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Report: Syria Plane Contained Missile Defense Equipment

A civilian plane forced to land in Ankara by Turkish fighter jets on its way to Damascus was carrying radar equipment for missile defense systems, Kommersant reported Friday, citing unidentified officials.

The officials told the newspaper that the cargo did not require any special authorization, since it did not represent a threat to the crew or passengers of the Syrian Air jet, which was grounded by Turkey en route to Damascus from Moscow on Wednesday.

Turkish Prime Minister Tayyip Erdogan said at a press conference Thursday that the plane had been carrying military equipment and ammunition produced by Russia and destined for the Syrian Defense Ministry.

Vyacheslav Davidenko, spokesman for Rosoboronexport, the state-owned arms-export monopoly, told Kommersant in an article published Friday that the cargo did not belong to it.

The Russian Foreign Ministry has not made an official comment on the nature of the cargo. The ministry said Thursday that it was "troubled" by the incident.

On Friday, a ministry official said that Russia was pushing Turkey to present it with details on the cargo and the reasons why the plane was grounded.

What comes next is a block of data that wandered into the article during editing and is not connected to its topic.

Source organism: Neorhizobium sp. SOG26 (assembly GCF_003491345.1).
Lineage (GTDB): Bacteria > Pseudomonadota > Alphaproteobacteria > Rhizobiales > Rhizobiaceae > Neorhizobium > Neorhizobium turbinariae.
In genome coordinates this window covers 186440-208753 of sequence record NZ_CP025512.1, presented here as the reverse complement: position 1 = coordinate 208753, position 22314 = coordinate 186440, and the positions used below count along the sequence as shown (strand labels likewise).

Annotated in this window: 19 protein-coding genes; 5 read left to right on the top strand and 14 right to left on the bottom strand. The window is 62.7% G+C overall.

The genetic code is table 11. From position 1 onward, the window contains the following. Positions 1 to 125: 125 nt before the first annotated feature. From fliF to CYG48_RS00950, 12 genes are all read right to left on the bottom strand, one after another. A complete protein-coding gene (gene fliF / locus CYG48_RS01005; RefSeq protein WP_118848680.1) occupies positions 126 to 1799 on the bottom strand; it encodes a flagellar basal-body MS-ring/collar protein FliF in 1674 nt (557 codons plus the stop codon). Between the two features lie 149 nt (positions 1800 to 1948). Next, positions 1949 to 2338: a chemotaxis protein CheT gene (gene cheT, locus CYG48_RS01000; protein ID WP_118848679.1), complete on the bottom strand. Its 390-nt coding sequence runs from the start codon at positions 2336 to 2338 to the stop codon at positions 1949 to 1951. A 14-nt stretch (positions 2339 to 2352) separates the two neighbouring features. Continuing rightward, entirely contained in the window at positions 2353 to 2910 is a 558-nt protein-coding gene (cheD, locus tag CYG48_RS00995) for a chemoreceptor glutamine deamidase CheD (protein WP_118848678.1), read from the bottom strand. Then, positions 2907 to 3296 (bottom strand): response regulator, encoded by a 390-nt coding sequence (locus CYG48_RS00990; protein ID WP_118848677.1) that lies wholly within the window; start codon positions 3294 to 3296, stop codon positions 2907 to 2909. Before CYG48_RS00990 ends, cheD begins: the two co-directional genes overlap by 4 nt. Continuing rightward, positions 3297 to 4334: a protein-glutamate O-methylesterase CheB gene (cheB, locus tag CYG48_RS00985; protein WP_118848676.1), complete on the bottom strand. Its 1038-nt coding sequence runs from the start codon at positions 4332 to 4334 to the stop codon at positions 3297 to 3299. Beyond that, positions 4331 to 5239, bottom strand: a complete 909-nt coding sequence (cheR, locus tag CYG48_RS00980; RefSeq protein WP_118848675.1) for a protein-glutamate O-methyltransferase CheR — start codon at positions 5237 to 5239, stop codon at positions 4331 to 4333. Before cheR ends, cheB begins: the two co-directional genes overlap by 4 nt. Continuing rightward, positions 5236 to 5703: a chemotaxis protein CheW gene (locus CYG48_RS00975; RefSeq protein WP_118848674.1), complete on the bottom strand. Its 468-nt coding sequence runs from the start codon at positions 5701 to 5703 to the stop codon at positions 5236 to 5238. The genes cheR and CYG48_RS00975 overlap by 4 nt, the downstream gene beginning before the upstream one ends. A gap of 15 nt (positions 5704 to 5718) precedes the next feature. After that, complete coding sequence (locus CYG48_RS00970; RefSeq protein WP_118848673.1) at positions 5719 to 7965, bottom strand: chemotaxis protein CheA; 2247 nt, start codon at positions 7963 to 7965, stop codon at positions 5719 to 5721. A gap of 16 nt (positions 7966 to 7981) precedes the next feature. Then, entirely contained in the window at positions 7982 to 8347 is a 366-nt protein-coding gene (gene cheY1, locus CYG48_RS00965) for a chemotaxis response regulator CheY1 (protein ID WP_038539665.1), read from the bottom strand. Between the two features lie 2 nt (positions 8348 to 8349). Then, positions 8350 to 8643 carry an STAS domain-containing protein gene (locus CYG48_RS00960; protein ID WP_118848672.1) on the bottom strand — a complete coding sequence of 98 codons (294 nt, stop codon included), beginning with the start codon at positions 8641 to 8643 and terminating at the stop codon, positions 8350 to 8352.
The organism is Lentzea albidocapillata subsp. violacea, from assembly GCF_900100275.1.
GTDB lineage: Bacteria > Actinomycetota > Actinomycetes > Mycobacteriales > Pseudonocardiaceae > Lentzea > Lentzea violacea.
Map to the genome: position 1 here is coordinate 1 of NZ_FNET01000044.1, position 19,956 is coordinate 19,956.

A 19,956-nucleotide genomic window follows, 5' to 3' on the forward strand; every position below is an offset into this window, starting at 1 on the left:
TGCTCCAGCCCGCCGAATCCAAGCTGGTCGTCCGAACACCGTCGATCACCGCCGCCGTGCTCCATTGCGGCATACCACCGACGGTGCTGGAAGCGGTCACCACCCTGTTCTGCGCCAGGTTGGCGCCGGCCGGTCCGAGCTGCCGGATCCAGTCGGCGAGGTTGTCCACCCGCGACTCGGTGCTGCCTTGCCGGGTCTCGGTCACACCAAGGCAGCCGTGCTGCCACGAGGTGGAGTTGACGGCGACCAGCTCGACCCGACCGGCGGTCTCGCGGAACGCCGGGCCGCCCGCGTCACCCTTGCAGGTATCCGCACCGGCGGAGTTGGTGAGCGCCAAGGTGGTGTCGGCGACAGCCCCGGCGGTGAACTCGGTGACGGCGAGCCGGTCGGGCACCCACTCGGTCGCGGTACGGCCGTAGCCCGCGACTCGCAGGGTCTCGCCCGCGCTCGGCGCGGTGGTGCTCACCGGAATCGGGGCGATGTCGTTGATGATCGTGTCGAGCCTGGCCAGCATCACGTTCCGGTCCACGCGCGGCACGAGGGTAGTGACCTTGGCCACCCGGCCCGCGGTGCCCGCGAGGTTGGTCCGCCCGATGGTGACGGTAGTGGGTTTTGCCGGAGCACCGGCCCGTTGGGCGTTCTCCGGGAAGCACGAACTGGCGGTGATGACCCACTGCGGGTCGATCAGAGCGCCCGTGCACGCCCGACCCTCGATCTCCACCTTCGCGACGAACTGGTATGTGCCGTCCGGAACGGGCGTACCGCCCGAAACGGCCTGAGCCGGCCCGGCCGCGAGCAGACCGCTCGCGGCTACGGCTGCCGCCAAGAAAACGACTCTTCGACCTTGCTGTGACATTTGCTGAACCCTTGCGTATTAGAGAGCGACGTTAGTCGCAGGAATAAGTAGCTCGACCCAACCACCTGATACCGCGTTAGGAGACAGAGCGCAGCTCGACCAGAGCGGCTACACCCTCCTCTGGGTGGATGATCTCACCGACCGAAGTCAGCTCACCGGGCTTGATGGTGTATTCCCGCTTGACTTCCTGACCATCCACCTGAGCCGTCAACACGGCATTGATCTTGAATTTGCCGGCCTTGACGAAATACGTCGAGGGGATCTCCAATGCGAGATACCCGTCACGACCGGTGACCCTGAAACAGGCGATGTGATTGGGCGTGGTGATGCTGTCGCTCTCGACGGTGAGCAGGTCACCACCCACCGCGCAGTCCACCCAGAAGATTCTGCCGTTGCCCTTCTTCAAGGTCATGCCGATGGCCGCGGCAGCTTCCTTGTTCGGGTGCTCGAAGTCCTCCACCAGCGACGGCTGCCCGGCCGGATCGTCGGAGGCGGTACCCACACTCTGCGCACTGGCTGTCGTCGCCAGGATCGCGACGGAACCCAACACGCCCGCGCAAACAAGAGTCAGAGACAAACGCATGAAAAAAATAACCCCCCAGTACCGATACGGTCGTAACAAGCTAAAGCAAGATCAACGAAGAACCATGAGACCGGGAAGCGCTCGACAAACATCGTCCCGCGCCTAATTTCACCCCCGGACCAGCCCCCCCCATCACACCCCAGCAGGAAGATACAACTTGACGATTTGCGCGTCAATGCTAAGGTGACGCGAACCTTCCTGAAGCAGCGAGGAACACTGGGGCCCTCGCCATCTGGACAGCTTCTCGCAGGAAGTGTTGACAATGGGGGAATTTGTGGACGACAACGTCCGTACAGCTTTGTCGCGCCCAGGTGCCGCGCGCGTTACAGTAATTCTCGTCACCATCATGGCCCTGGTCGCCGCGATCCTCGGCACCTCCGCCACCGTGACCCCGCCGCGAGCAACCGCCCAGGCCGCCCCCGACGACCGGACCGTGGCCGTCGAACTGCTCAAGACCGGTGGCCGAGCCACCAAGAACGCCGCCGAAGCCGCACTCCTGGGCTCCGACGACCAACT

"We continue to insist on receiving this information and hope that it will be given to us soon," an unidentified Foreign Ministry official told Interfax.

An official from the Turkish Embassy in Moscow told the news agency that Turkey was continuing to study the cargo and would provide explanations to Russia after the analysis was complete.

Meanwhile, the Federal Security Service might begin an investigation to determine how Turkey had received the intelligence that prompted it to ground the plane.

The Turkish Foreign Ministry said Thursday that Turkey grounded the plane after being tipped off that it was carrying goods "of a nature that could not possibly be in compliance with the rules of civil aviation."

"The Turkish air force sent two F-16s to intercept [the plane] because they almost definitely knew what cargo was being transported," an unidentified government official told Kommersant. "They wouldn't have taken such a risk without being certain."

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